Where did the value of -2 come from?
You mean where did the -2 come from in part b: y ordinate of detection = -2R? The particle starts at y = 0 and moves in a circle of radius R with the detector as a diameter , therefore the particle hits the detector again at the ‘other side’ of the diameter, which is a distance of twice the radius away. Therefore the particle hits the detector at y = -2R.
Is that what you meant?
Hi Joel — yes, sorry I must have had a bit of a brain fade here because this answer is just full of major stupid errors. I will redo it.
Hi, for part (b) why there is a minus 2r ( y=-2r)? The y axe is directed downwards, So the coordinate y will be positive. Can you explain that for me?
Hi Rachida, thanks for your comment.
Yes well spotted, there is a little arrow on the bottom of the y axis, which presumably means that the y axis is supposed to point in the opposite direction to the standard direction. I didn’t notice this so I wrote the answer as a negative displacement along the (standard) y axis. If the y axis is pointing down, the displacement should be a positive quantity.
Thanks for pointing this out.
For part (a) you have the increase in ‘v’as ft/m, yet you’ve equated it to as sqrt(2dm/f), which is just ‘t’ according to your working, unless I’m missing something.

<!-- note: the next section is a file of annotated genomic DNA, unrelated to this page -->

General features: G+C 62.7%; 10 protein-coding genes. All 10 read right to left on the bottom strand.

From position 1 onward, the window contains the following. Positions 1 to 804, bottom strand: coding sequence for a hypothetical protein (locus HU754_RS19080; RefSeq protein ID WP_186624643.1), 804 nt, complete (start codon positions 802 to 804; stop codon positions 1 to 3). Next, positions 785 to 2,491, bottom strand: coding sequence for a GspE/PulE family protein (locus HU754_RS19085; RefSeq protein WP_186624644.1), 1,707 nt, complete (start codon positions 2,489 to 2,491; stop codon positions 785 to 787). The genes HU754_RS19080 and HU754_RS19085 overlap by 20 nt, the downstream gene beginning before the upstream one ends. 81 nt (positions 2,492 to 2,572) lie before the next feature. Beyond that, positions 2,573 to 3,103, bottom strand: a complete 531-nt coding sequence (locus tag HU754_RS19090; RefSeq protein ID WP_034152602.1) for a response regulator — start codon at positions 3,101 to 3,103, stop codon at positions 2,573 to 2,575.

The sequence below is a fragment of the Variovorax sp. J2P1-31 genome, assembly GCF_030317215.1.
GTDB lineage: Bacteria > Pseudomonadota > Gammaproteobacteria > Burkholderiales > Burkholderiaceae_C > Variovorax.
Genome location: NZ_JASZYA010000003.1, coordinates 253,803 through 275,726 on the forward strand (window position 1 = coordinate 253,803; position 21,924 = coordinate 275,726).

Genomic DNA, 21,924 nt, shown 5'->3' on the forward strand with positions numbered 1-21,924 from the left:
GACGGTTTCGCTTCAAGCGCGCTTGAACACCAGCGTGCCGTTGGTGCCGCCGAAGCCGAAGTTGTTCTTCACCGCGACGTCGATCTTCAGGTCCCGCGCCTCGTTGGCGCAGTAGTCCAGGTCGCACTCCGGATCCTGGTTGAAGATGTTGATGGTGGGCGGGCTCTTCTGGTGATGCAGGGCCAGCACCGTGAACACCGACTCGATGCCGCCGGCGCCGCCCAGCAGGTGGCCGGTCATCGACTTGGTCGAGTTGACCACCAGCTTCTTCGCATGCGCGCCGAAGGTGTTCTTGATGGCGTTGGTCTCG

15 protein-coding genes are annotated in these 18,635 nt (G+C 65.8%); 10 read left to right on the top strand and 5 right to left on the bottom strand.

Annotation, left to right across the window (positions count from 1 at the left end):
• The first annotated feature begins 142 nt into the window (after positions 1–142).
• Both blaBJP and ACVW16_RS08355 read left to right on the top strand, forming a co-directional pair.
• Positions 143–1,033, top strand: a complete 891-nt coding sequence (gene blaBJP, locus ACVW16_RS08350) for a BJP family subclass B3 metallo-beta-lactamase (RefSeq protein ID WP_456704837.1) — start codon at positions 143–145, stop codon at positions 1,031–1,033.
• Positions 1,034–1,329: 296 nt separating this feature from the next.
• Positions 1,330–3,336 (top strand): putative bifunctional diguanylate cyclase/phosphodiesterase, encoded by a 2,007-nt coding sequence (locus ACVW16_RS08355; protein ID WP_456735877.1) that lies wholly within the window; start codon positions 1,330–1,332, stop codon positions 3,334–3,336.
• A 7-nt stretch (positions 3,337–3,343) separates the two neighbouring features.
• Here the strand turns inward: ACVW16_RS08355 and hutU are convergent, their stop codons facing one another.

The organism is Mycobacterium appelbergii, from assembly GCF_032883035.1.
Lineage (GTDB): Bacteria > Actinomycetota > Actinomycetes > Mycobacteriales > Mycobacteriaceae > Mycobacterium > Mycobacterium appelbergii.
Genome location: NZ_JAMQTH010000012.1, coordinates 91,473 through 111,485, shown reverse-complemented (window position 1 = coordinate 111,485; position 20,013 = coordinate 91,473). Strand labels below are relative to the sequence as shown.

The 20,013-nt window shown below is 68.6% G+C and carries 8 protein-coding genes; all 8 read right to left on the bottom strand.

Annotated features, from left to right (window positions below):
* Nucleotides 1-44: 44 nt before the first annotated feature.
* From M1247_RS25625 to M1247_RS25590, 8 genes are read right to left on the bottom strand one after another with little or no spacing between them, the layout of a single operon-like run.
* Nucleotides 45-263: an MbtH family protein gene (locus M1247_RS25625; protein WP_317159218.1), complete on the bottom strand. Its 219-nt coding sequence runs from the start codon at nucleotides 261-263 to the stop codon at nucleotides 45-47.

Hi, thanks very much for the correction — it’s the same error as described immediately above. I’ve fixed it now.
Hello! My answer for (a) is slightly different. The velocity increase term I got was sqrt(2fd/m). I think that if you take a look at the way you set your term, you’ll see that you made a slight algebraic error. Please do correct me if I misunderstood, however. I used the relationship “work done = change in kinetic energy”, so I may have made a mistake.
Hi, thanks for the correction. You are absolutely right of course: the last step was a stupid mistake. I have fixed the image so it’s right now.
The answer to part (c) is a bit messy so here is a more detailed explanation. The pixels on the screen can be considered to be bins that are little squares of side Δy. Two beams will only be distinguishable if they hit different pixels. To ensure that two beams will definitely always hit different pixels they need to be at least Δy apart when they hit the screen. Since we derived a formula for y in terms of v the previous part, we can work out Δy in terms of Δv and then solve for Δv.
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